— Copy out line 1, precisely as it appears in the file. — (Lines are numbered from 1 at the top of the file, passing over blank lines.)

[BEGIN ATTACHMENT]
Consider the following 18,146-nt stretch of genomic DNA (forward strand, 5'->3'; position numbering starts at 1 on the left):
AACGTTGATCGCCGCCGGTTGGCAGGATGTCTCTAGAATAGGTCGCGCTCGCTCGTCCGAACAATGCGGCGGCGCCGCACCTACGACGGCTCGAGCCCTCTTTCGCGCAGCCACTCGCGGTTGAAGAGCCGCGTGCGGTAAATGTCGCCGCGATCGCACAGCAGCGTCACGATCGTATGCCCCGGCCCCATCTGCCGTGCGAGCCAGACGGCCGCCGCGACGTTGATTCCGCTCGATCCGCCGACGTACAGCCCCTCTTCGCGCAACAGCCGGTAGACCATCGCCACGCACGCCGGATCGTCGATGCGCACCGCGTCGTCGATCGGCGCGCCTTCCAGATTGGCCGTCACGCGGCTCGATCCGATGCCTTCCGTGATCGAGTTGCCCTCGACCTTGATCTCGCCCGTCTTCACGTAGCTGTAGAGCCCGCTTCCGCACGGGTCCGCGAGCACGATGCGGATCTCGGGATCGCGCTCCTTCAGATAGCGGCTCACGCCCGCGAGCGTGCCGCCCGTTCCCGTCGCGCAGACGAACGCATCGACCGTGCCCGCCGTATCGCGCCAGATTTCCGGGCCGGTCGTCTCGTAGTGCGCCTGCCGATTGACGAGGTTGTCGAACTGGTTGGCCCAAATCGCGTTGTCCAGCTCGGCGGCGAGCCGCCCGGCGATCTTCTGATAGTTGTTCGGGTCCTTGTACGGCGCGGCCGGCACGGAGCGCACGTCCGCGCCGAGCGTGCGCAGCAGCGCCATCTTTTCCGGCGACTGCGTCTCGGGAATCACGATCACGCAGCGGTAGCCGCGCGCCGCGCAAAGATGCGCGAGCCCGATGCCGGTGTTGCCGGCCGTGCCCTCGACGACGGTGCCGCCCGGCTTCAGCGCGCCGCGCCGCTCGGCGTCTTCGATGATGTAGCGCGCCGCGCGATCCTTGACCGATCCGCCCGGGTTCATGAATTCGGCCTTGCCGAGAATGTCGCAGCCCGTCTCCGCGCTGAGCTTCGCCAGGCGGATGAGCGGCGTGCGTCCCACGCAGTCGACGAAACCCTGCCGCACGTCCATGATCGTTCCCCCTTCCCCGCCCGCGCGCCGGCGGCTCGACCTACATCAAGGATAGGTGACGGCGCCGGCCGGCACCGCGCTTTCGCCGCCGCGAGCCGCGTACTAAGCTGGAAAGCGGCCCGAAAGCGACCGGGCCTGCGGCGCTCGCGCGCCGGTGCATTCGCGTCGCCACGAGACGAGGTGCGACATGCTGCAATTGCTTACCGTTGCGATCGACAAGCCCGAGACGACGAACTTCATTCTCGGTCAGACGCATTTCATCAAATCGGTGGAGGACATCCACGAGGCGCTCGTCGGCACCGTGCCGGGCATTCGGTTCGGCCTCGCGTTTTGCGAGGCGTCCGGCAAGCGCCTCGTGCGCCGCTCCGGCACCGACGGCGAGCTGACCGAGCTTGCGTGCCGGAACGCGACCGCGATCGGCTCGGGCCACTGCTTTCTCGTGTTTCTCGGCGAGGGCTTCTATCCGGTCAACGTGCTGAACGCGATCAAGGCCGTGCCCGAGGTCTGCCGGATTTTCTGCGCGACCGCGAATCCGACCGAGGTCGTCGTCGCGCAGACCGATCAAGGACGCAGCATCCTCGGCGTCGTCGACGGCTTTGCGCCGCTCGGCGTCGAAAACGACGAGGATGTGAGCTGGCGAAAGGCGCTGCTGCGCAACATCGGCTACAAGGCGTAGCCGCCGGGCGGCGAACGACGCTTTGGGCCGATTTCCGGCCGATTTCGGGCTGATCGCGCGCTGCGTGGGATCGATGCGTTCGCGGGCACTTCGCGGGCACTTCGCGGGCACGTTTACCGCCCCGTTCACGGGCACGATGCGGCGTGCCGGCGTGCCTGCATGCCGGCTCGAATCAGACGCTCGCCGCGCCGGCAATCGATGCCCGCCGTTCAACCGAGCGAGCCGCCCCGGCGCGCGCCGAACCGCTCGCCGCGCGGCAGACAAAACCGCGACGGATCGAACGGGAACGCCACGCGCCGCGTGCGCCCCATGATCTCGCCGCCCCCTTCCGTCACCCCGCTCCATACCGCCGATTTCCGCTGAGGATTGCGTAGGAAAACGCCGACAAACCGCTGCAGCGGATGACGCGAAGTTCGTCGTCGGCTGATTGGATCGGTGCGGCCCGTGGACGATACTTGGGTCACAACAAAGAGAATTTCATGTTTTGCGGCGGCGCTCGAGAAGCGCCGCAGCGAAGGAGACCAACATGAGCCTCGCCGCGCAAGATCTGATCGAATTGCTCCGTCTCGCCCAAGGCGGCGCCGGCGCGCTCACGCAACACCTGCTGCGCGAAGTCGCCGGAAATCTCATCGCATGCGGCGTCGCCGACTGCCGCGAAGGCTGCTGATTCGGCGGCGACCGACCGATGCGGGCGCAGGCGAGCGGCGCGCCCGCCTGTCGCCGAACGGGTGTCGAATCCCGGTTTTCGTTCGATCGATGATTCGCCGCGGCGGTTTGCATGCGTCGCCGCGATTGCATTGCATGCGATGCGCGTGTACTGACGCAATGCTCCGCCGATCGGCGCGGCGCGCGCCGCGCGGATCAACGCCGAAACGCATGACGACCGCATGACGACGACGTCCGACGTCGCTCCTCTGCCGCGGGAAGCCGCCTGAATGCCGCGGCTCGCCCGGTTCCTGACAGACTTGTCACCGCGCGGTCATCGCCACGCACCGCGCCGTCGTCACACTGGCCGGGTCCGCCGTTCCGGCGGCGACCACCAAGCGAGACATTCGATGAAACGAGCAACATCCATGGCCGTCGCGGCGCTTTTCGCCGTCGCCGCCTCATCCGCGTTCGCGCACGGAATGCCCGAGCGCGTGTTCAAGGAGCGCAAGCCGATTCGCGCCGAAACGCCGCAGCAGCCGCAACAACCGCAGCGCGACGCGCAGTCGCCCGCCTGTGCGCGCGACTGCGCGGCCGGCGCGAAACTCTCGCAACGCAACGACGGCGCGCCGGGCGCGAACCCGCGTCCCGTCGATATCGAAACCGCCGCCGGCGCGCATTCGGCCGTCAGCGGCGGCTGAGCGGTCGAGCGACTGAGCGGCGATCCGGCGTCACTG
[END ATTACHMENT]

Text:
Consider the following 18,146-nt stretch of genomic DNA (forward strand, 5'->3'; position numbering starts at 1 on the left):